As a teacher, I strive to facilitate learning in a way that engages students by connecting on a personal level and stimulating academic growth while simultaneously producing contentious and productive members of society. By serving their community students are able to demonstrate personal growth and model adult behaviors. This has become extremely personal to me because I feel that graduating students who demonstrate respect, responsibility, honesty and integrity is as critically important as mastering content and demonstrating proficiency.
As a child growing up in an urban poverty stricken environment, I only came in contact with one minority teacher. This contact greatly influenced the person I became. Most of my teachers lived outside the district and had experiences that were very different from mine. Many of my teachers were second or third generation educators and had always known they would be teachers. I saw little of myself in any of them.
I do not say this to imply that only minority educators would have a clearer understanding of my life, or that a minority teacher would have similar experiences; but to say that as a child I would have loved to see a teacher who looked like me and shared my cultural background.
In a recently published study in Economics of Education Review, it was shown that Black, white and Asian students benefit from being assigned to a teacher that looks like them. Their test scores go up in years when their teacher shares their ethnicity, compared to years when their teacher has a different ethnicity. It is very difficult to explain the feelings of isolation that come when you are in a school and the faculty is not reflective of your culture or heritage. As population demographics continue to shift, school districts must be intentional in their efforts to create a more diverse workforce.
As a teacher, I try to always be enthusiastic and express a sincere interest in my students’ academic success. I aim to inspire students to be more interested in the process than the product. I am constantly trying to challenge students to take a constructivist approach, ask questions, and in turn, apply their learning in different ways. My goal is for students to become self-directed, intrinsically motivated learners who are less concerned with grades and more concerned with gaining deeper knowledge and understanding.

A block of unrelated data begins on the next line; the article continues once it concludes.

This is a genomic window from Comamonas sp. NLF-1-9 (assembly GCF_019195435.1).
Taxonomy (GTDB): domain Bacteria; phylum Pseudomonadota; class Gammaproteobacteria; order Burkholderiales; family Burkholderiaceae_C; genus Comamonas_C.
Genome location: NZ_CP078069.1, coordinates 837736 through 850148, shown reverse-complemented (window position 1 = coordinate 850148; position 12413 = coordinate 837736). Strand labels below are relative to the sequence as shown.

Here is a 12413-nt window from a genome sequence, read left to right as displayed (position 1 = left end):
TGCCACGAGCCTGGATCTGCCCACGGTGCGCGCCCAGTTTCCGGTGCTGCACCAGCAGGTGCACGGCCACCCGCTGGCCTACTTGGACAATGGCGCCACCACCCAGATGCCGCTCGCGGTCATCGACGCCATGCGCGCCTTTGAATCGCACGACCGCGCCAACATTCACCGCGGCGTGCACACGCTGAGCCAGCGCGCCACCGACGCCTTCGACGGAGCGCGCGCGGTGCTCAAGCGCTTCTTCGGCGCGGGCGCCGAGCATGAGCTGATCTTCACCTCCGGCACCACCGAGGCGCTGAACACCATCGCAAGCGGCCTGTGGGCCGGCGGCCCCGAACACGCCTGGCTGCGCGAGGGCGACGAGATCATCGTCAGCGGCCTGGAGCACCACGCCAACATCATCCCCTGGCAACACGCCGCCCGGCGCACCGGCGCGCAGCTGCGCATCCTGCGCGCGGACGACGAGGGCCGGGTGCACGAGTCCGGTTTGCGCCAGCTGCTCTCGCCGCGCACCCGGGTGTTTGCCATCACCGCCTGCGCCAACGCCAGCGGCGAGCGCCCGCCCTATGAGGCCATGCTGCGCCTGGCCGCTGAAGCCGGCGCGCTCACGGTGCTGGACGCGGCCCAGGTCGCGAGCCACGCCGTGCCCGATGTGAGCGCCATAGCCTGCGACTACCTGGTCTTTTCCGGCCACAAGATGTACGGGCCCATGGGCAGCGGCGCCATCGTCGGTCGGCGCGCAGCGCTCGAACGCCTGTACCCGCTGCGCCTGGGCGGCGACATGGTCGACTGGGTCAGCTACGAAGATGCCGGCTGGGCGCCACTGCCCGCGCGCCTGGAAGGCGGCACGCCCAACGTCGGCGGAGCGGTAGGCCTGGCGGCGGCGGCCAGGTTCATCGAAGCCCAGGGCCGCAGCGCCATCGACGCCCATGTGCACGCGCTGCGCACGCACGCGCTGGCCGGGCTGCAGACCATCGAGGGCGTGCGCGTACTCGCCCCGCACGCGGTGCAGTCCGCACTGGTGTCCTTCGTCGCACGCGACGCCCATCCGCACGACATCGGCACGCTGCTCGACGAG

While I have a passion for educating students, I am most proud of the influence I have beyond the classroom and I see this as my greatest contribution. Students are constantly coming to me for advice and direction. In my job I have been able to engage students in a variety of multi-faceted service projects. I never expected community service to be such a pronounced part of my work but the satisfaction that comes from watching students take ownership of their community is unmatched.
I believe that it doesn’t matter how bright a student is or where they rank in a class or what colleges they have been accepted to if they do nothing with their gift to improve the human condition. I try to teach students that we are all obligated to help others and improve society. Oftentimes people in the community ask me how I get so many young people to volunteer for community service and my answer is always the same, “I ask.”
Connecticut’s 2016 Teacher of the Year, Jahana Hayes, teaches social studies at John F. Kennedy High School in Waterbury. In January, she was named one of four finalists by the Council of Chief State School Officers for National Teacher of the Year, which will be selected next month. This perspective is an excerpt of her 18-page National Teacher of the Year application. A native of Waterbury, she attended Naugatuck Valley Community College, Southern Connecticut State University, University of Saint Joseph and University of Bridgeport.
PERSPECTIVE commentaries by contributing writers appear each Sunday on Connecticut by the Numbers.